M. Lee Allison is the State Geologist and Director of the Arizona Geological Survey (http://www.azgs.az.gov). He is a Principal Investigator on the “INTEROP-Geoscience Information Network (GIN)” NSF project, and has served on a variety of geoinformatics-based committees, councils, and advisory boards. Dr. Allison is an Adjunct Professor in the Department of Geosciences at the University of Arizona. He completed his Ph.D. in Geology at the University of Massachusets, Amherst, and an M.S. in Geology at San Diego State University.
Ilkay Altintas is the Director for the Scientific Workflow Automation Technologies Lab at the San Diego Supercomputer Center, UCSD where she also is the Deputy Coordinator for Research. She currently works on different aspects of scientific workflows in collaboration with the DOE Scientific Data Management Center and various cross-disciplinary NSF projects. She is a co-initiator of and an active contributor to the open-source Kepler Scientific Workflow System, and the co-author of publications related to scientific workflows, conceptual data querying, and software modeling. Ilkay Altintas holds BS and MS degrees in Computer Engineering, both from Middle East Technical University in Turkey, and is an external PhD student of Computational Science at University of Amsterdam, working with Prof. P.M.A. Sloot.
J. Ramón Arrowsmith is an Associate Professor of Geology at Arizona State University, and conducts research in active tectonics, quantitative structural geology and geomorphology. These include paleoseismology, earthquake geology, theoretical studies of faulting and hillslope development, and Quaternary Geology and desert surface processes. Active areas of geographic concentration include the San Andreas Fault system, Arizona, central Asia, Xinjiang China, Baja California, and the Afar region of Ethiopia (for the geologic context of paleoanthropologic studies). He also develops geoinformatics tools for cyberinfrastructure in the geosciences emphasizing high resolution topography derived from LiDAR technology. Dr. Arrowsmith received his Ph.D. from Stanford University in 1995.
Chaitan Baru is a Distinguished Scientist at the San Diego Supercomputer Center (SDSC), UC San Diego where he also leads the CloudStor group, which is involved in cloud storage research. He has been involved in a number of cyberinfrastructure projects including, as Project Director of the Geosciences Network (GEON, http://www.geongrid.org); Director, NEES Cyberinfrastructure Center (NEESit, http://it.nees.org); and, Cyberinfrastructure Lead, Tropical Ecology, Assessment and Monitoring network (TEAM, http://teamnetwork.org). He is also co-PI of the CUAHSI Hydrologic Information Systems (HIS, http://www.cuahsi.org/his.html) and was co-PI of the Cyberinfrastructure Testbed for the National Ecological Observatory Network (NEON) while also serving as a founding member of the NEON Senior Management Team.
Baru’s research interests are in large-scale data systems, cloud computing, data integration, and scientific data management. Prior to SDSC, Baru was at IBM, where he led one of the development teams for DB2 Parallel Edition Version 1 (released Dec 1995). He received his B.Tech in Electronics Engineering from the Indian Institute of Technology, Madras, and M.E. and Ph.D. in Electrical Engineering from the University of Florida, Gainesville.
Yehuda Bock is a Research Geodesist and Senior Lecturer at Scripps Institution of Oceanography, with over 25 years of experience in geodesy, geophysics, and spatial referencing. Dr. Bock is the Director of the Scripps Orbit and Permanent Array Center (SOPAC – http://sopac.ucsd.edu) and the California Spatial Reference Center (CSRC – http://csrc.ucsd.edu). He has been involved in several cyberinfrastructure projects, the latest currently funded by NASA and in collaboration with JPL to develop a GPS data portal and web services for high-level analysis products (e.g., position time series, strain maps, InSAR calibration), and early warning systems for mitigating natural hazards. He was one of the pioneers of global (International GNSS Service – IGS) and regional Southern California Integrated GPS Network – SCIGN) continuous GPS networks for crustal deformation and global plate motion research. He founded and directs the California Real Time Network (CRTN - http://sopac.ucsd.edu/projects/realtime/), consisting of about 80 continuous GPS stations streaming 1 Hz data and position solutions with a latency of 1 s over the Internet.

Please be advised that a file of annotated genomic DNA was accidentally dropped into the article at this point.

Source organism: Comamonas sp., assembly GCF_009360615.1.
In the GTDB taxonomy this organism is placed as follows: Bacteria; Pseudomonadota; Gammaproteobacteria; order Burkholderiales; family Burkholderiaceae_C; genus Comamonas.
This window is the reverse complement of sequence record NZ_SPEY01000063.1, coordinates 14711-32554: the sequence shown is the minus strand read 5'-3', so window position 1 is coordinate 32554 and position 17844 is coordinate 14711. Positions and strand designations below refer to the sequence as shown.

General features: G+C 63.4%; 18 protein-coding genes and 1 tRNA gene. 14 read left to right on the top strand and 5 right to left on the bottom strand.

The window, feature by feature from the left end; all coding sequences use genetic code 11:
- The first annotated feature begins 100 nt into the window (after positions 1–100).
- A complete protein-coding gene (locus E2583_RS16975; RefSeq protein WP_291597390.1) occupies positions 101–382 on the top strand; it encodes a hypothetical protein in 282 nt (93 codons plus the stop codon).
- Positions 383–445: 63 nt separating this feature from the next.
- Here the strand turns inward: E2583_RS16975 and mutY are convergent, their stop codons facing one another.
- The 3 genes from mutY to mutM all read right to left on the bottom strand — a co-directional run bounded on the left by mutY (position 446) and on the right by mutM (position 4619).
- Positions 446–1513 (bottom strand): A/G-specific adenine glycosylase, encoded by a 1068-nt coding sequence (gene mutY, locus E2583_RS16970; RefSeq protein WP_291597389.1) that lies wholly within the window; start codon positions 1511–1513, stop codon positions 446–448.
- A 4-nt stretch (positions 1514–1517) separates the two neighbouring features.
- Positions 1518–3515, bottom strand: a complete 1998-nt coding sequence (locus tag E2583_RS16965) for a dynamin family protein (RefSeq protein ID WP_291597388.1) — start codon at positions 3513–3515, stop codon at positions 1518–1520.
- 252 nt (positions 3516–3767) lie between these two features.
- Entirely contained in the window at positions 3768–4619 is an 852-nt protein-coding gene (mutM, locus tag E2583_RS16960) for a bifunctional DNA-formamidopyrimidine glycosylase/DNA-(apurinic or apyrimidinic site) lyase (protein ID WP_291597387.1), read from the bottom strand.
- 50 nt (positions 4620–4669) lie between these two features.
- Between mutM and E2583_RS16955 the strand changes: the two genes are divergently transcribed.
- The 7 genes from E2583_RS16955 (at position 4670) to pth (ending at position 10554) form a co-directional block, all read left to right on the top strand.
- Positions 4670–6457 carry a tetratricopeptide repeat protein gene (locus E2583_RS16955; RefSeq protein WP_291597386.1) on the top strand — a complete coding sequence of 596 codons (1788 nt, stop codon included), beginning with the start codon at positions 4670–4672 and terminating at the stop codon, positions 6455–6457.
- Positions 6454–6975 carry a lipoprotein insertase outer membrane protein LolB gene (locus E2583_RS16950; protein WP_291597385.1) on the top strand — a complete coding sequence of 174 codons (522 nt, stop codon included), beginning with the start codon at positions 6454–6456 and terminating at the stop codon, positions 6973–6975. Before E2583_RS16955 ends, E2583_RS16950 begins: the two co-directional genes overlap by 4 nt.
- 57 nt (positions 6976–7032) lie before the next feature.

Dr. Bock received undergraduate degrees at NYU (mathematics) and Technion – Israel Institute of Technology (geodetic engineering), and a PhD in Geodetic Science at The Ohio State University.
Chris Crosby is currently the geoscience coordinator for GEON and leader of the OpenTopography Portal project at San Diego Supercomputer Center. Trained as a geologist, he has worked on paleoseismology, earthquake geology, and active tectonics research in the western US, Caribbean, and Central Asia. He is currently interested in how geoinformatics approaches and cyberinfrastructure can be utilized to manage and improve access to earth science data and processing tools. Chris is an expert in the management, distribution, processing, and application of high-resolution topography acquired via LIDAR (Light Detection and Ranging) technology and has guided the development of the OpenTopography Portal (formerly known as the GEON LiDAR Workflow) since its inception.
Susan C. Eriksson is the Director of Education and Outreach for UNAVCO, Boulder, Colorado and serves as a staff member on the Education and Outreach committee for EarthScope. Eriksson is interested in improving access to scientific data for students at various levels. She is the Project Director for the NSF-funded summer research internship program RESESS (Research Experiences in Solid Earth Science for Students). Eriksson was an Associate Professor in Geology at Virginia Tech for 22 years and has a PhD in geochemistry from the University of the Witwatersand in South Africa. Eriksson is co-author of the recent EOS article Geodesy in the 21st Century (May 2009) which gives an overview of modern applications of space geodesy.
Debi Kilb is currently holds a joint appointment at Scripps Institution of Oceanography (SIO): she is the Science Director of the SIO Visualization Center and also a SIO Project Scientist with a specialty in seismology. Her current research has an emphasis on understanding the underlying source physics of earthquakes and how one earthquake can influence another. She is also active in interdisciplinary studies that include numerous, and often disparate, datasets that must be combined in a manner comprehensible and accessible to a wide range of scientists. To overcome this hurdle, she and her colleagues use interactive three-dimensional (3-D) computer visualizations as a primary tool for examining and communicating the results of scientific studies. Debi also participates in over 50 education/outreach programs each year, including the annual SIO Earthquake Education Workshop for 6th grade teachers. She holds a BA in Mathematics/Computer Science from UCSD, a Masters in Mathematics from UCLA and a Ph.D. in Geophysics from the University of Memphis. She completed a 2-year post-doc at Princeton University before coming to SIO in 2001.